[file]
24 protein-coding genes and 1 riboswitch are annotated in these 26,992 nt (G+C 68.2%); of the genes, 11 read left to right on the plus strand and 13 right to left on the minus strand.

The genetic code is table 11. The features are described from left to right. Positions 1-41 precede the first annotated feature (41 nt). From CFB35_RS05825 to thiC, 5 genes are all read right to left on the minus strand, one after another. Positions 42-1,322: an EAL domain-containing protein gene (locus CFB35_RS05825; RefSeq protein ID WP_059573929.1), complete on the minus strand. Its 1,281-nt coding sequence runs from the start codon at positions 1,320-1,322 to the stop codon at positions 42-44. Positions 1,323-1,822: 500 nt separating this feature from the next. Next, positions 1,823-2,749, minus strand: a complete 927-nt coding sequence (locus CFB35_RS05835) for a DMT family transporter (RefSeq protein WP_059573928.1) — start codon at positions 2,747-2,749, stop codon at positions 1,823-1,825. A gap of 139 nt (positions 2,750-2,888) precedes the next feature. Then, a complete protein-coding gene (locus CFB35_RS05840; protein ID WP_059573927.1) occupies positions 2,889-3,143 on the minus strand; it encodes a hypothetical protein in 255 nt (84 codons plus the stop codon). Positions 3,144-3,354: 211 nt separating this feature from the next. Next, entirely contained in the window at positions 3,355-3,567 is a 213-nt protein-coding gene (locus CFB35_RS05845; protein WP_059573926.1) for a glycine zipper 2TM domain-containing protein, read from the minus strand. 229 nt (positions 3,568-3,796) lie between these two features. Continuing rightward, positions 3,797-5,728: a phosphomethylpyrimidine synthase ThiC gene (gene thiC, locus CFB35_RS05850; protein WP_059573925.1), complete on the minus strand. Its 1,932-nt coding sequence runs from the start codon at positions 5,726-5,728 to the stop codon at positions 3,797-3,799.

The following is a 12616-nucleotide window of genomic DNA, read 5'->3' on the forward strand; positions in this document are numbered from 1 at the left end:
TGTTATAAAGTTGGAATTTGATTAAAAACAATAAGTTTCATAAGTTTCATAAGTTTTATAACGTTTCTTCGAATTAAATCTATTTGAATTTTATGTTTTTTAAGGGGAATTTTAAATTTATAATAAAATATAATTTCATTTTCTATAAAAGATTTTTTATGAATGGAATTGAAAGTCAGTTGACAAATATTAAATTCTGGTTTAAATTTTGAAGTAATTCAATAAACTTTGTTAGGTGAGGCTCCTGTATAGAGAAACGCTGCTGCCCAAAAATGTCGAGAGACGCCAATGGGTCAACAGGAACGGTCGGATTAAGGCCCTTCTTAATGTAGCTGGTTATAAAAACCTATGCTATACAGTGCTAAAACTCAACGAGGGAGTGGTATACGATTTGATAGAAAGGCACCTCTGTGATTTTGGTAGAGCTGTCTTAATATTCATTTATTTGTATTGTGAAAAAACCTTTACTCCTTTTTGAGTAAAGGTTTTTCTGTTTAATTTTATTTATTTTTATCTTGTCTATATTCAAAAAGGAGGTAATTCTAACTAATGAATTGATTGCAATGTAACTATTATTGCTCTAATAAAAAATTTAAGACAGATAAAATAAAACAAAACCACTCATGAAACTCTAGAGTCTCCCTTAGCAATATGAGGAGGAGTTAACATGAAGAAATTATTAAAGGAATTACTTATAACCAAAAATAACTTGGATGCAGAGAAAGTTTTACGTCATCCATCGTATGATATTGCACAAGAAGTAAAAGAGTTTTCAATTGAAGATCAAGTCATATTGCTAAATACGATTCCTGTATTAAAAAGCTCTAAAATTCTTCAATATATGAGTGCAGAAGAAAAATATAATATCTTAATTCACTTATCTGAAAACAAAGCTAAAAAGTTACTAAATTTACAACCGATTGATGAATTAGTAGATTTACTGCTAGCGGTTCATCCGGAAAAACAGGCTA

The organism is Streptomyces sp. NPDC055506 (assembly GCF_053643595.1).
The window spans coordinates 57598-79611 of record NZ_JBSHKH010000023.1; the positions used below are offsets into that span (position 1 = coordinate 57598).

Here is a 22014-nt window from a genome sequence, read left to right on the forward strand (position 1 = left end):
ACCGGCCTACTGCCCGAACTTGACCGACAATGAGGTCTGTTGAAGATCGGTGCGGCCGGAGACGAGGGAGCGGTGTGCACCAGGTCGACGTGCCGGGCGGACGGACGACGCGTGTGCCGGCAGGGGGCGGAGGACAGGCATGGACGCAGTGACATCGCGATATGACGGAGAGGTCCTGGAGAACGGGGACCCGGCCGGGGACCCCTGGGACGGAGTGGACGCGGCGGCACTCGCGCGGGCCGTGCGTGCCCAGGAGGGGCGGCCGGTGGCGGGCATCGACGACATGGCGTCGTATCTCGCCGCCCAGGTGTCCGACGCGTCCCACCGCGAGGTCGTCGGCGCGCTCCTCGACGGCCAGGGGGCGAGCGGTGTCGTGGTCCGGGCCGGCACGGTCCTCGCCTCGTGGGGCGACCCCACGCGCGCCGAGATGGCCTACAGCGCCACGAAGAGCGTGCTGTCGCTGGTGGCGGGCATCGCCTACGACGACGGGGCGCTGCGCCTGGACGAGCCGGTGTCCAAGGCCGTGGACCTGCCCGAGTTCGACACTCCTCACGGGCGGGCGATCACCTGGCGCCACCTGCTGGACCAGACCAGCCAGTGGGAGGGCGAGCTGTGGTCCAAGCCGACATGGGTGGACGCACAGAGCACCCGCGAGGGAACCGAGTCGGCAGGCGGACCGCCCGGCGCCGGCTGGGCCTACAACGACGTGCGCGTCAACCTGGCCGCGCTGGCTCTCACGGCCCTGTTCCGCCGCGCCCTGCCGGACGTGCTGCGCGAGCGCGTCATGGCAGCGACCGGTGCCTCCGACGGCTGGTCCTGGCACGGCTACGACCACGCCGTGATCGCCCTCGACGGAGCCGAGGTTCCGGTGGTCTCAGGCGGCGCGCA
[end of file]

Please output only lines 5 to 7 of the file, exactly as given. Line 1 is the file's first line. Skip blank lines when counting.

The organism is Streptomyces sp. NPDC055506 (assembly GCF_053643595.1).
The window spans coordinates 57598-79611 of record NZ_JBSHKH010000023.1; the positions used below are offsets into that span (position 1 = coordinate 57598).

Here is a 22014-nt window from a genome sequence, read left to right on the forward strand (position 1 = left end):